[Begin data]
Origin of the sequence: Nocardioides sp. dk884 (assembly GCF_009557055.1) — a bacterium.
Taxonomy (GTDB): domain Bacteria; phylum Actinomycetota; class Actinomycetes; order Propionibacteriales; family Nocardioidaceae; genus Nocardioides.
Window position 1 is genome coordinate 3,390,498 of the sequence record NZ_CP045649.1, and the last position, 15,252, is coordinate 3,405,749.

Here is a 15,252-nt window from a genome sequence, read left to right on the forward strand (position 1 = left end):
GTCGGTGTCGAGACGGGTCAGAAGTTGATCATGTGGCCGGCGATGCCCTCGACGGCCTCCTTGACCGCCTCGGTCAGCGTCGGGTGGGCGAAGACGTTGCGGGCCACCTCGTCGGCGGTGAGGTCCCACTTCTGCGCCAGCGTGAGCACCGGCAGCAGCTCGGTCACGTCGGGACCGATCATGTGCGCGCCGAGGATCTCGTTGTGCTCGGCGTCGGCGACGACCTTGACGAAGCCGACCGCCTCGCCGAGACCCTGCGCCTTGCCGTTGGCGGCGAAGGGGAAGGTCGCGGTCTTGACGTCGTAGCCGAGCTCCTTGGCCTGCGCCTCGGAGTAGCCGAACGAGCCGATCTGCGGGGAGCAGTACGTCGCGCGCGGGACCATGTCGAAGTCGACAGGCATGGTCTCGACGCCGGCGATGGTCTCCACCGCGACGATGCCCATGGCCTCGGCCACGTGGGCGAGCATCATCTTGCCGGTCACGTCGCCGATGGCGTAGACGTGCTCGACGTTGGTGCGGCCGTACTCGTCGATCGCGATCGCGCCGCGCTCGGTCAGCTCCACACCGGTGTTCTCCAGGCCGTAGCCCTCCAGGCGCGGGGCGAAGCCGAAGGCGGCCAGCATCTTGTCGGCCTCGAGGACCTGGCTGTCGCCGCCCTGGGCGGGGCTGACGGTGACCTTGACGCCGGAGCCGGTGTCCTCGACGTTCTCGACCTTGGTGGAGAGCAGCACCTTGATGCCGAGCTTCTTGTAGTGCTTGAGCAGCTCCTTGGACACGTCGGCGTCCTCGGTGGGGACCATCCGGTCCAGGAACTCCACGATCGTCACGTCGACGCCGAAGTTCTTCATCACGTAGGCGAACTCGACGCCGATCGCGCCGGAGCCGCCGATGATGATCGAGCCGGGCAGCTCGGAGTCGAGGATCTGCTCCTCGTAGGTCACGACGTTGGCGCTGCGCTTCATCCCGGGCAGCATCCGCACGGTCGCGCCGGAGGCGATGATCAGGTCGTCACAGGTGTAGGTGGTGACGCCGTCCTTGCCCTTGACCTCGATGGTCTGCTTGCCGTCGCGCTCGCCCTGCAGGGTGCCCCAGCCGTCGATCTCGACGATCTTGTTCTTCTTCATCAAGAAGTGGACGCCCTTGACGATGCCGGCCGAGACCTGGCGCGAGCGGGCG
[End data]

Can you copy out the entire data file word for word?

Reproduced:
Origin of the sequence: Nocardioides sp. dk884 (assembly GCF_009557055.1) — a bacterium.
Taxonomy (GTDB): domain Bacteria; phylum Actinomycetota; class Actinomycetes; order Propionibacteriales; family Nocardioidaceae; genus Nocardioides.
Window position 1 is genome coordinate 3,390,498 of the sequence record NZ_CP045649.1, and the last position, 15,252, is coordinate 3,405,749.

Here is a 15,252-nt window from a genome sequence, read left to right on the forward strand (position 1 = left end):
GTCGGTGTCGAGACGGGTCAGAAGTTGATCATGTGGCCGGCGATGCCCTCGACGGCCTCCTTGACCGCCTCGGTCAGCGTCGGGTGGGCGAAGACGTTGCGGGCCACCTCGTCGGCGGTGAGGTCCCACTTCTGCGCCAGCGTGAGCACCGGCAGCAGCTCGGTCACGTCGGGACCGATCATGTGCGCGCCGAGGATCTCGTTGTGCTCGGCGTCGGCGACGACCTTGACGAAGCCGACCGCCTCGCCGAGACCCTGCGCCTTGCCGTTGGCGGCGAAGGGGAAGGTCGCGGTCTTGACGTCGTAGCCGAGCTCCTTGGCCTGCGCCTCGGAGTAGCCGAACGAGCCGATCTGCGGGGAGCAGTACGTCGCGCGCGGGACCATGTCGAAGTCGACAGGCATGGTCTCGACGCCGGCGATGGTCTCCACCGCGACGATGCCCATGGCCTCGGCCACGTGGGCGAGCATCATCTTGCCGGTCACGTCGCCGATGGCGTAGACGTGCTCGACGTTGGTGCGGCCGTACTCGTCGATCGCGATCGCGCCGCGCTCGGTCAGCTCCACACCGGTGTTCTCCAGGCCGTAGCCCTCCAGGCGCGGGGCGAAGCCGAAGGCGGCCAGCATCTTGTCGGCCTCGAGGACCTGGCTGTCGCCGCCCTGGGCGGGGCTGACGGTGACCTTGACGCCGGAGCCGGTGTCCTCGACGTTCTCGACCTTGGTGGAGAGCAGCACCTTGATGCCGAGCTTCTTGTAGTGCTTGAGCAGCTCCTTGGACACGTCGGCGTCCTCGGTGGGGACCATCCGGTCCAGGAACTCCACGATCGTCACGTCGACGCCGAAGTTCTTCATCACGTAGGCGAACTCGACGCCGATCGCGCCGGAGCCGCCGATGATGATCGAGCCGGGCAGCTCGGAGTCGAGGATCTGCTCCTCGTAGGTCACGACGTTGGCGCTGCGCTTCATCCCGGGCAGCATCCGCACGGTCGCGCCGGAGGCGATGATCAGGTCGTCACAGGTGTAGGTGGTGACGCCGTCCTTGCCCTTGACCTCGATGGTCTGCTTGCCGTCGCGCTCGCCCTGCAGGGTGCCCCAGCCGTCGATCTCGACGATCTTGTTCTTCTTCATCAAGAAGTGGACGCCCTTGACGATGCCGGCCGAGACCTGGCGCGAGCGGGCG